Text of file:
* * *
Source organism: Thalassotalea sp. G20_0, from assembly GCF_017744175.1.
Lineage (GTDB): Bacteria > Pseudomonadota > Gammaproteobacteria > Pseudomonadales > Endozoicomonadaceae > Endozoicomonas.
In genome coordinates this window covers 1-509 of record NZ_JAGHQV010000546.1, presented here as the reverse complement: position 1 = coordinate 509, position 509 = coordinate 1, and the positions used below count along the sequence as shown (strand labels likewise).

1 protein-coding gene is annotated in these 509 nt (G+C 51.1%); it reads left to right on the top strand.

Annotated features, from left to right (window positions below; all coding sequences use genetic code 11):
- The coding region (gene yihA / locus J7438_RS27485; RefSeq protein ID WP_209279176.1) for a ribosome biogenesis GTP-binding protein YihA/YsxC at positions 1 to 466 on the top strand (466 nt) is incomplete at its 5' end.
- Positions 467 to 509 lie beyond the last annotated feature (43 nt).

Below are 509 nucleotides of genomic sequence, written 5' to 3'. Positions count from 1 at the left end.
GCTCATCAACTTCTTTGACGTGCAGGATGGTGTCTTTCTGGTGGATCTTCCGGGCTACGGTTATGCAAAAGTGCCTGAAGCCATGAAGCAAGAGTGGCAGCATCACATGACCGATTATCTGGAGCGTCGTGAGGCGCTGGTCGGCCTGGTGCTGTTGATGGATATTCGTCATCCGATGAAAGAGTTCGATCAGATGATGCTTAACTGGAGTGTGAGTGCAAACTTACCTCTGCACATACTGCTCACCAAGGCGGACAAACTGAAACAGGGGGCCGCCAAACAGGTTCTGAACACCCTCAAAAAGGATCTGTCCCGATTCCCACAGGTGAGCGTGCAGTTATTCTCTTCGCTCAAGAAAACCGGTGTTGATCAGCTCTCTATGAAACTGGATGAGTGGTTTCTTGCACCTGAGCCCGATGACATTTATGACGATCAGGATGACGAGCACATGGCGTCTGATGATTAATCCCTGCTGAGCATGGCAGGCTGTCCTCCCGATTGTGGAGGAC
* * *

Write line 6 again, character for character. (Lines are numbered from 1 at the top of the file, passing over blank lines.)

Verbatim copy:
- The coding region (gene yihA / locus J7438_RS27485; RefSeq protein ID WP_209279176.1) for a ribosome biogenesis GTP-binding protein YihA/YsxC at positions 1 to 466 on the top strand (466 nt) is incomplete at its 5' end.